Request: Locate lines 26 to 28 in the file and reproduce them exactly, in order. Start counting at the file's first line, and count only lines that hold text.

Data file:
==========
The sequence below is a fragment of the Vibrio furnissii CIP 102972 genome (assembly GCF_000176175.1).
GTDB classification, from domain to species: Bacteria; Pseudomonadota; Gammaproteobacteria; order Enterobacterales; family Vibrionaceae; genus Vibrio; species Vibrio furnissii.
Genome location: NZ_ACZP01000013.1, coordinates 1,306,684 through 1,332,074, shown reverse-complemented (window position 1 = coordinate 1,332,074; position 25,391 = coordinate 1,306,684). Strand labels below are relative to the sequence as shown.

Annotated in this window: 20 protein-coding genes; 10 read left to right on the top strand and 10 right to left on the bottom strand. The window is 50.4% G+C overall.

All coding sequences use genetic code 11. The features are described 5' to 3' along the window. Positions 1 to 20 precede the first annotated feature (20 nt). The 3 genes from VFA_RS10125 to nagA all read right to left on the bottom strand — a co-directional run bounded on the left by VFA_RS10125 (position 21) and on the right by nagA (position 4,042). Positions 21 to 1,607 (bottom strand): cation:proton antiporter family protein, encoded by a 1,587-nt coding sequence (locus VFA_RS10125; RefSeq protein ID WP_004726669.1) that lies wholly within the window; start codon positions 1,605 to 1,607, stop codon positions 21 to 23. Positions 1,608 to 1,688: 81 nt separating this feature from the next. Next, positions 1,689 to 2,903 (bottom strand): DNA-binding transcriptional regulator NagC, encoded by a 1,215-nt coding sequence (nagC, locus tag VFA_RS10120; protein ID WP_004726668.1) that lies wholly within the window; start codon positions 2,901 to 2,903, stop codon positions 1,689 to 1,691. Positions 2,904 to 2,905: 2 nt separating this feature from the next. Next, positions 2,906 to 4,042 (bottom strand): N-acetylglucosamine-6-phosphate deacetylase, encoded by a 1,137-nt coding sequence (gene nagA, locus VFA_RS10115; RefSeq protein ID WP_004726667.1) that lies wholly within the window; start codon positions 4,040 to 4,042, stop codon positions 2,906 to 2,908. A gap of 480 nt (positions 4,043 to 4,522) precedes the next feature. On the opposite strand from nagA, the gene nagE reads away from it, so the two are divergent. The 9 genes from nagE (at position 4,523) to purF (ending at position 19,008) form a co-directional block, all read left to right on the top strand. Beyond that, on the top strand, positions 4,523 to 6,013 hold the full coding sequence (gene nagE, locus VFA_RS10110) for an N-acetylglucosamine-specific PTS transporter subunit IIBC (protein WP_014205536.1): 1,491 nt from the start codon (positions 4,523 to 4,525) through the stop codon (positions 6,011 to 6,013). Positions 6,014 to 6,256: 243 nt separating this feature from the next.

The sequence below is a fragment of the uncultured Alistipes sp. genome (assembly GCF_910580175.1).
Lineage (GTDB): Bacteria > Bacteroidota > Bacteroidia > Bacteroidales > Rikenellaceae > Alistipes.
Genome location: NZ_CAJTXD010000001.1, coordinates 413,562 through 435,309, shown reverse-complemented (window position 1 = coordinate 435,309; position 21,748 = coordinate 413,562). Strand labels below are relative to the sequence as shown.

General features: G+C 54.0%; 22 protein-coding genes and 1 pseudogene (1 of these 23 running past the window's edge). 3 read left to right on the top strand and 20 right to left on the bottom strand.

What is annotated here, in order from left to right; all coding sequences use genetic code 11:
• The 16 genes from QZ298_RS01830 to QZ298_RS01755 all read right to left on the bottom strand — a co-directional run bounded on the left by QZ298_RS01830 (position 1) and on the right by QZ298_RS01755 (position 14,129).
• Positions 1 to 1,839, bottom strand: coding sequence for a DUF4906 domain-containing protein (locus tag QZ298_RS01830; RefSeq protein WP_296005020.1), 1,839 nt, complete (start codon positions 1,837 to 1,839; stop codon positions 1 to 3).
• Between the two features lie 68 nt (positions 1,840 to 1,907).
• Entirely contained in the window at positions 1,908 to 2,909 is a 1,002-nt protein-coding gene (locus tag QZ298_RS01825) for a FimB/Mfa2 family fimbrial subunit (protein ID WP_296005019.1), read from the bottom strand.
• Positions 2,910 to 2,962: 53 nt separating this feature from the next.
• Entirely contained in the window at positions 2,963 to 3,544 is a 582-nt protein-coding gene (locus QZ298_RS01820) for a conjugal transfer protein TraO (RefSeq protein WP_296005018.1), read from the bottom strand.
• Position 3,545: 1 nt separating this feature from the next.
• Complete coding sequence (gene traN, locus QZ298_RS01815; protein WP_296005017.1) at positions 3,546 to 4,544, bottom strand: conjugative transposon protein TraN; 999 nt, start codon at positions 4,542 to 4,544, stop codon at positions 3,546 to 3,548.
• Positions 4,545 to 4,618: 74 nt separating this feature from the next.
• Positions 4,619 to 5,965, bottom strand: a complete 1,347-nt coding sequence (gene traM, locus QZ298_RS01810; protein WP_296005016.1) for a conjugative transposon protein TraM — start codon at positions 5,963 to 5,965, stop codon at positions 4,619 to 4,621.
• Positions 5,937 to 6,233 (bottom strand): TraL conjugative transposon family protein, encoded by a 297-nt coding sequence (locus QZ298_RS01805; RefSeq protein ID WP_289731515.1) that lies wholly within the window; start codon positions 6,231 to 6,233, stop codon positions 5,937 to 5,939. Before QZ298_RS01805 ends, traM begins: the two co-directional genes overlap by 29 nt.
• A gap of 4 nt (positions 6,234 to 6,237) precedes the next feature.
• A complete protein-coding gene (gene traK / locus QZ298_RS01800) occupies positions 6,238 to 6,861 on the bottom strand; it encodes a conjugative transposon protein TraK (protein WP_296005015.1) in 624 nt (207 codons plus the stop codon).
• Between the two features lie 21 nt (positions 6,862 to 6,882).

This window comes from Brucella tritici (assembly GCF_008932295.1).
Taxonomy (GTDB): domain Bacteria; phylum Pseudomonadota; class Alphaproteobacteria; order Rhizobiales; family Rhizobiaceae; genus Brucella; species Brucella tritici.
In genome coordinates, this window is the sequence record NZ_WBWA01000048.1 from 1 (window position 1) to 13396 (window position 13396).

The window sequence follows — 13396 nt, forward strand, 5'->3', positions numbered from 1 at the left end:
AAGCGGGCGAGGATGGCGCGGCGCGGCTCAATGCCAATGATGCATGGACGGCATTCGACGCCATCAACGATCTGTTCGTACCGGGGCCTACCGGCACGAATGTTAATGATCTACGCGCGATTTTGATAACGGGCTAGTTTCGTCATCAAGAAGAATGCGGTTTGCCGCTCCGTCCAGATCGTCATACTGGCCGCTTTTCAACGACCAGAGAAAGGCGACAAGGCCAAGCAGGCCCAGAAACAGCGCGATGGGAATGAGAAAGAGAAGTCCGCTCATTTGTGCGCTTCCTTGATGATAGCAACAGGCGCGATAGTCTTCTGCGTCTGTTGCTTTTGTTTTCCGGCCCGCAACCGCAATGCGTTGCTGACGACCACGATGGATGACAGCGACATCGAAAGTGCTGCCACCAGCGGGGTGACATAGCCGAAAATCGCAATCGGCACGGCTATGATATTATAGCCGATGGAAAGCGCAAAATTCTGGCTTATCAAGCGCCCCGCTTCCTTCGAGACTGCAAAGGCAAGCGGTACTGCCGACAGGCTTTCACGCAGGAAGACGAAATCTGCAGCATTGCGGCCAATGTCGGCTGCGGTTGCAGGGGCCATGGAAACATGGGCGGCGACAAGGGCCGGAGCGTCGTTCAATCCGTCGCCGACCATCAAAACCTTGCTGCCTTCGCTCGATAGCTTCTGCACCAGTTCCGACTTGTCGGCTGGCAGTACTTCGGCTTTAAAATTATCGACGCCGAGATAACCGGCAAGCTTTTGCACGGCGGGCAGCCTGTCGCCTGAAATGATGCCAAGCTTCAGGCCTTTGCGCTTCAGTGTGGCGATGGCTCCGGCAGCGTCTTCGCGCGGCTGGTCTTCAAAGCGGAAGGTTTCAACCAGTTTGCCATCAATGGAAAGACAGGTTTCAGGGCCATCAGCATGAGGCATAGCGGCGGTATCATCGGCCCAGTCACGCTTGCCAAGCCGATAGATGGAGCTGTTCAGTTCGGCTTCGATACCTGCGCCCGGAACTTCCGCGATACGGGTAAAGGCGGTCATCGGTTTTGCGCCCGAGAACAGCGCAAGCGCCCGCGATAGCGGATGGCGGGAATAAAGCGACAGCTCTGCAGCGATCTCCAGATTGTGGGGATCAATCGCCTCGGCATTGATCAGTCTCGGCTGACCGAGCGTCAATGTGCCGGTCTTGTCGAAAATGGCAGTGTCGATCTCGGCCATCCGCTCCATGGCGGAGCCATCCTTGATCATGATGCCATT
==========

Taxonomy (GTDB): domain Bacteria; phylum Pseudomonadota; class Alphaproteobacteria; order Rhizobiales; family Rhizobiaceae; genus Brucella; species Brucella tritici.
In genome coordinates, this window is the sequence record NZ_WBWA01000048.1 from 1 (window position 1) to 13396 (window position 13396).

The window sequence follows — 13396 nt, forward strand, 5'->3', positions numbered from 1 at the left end: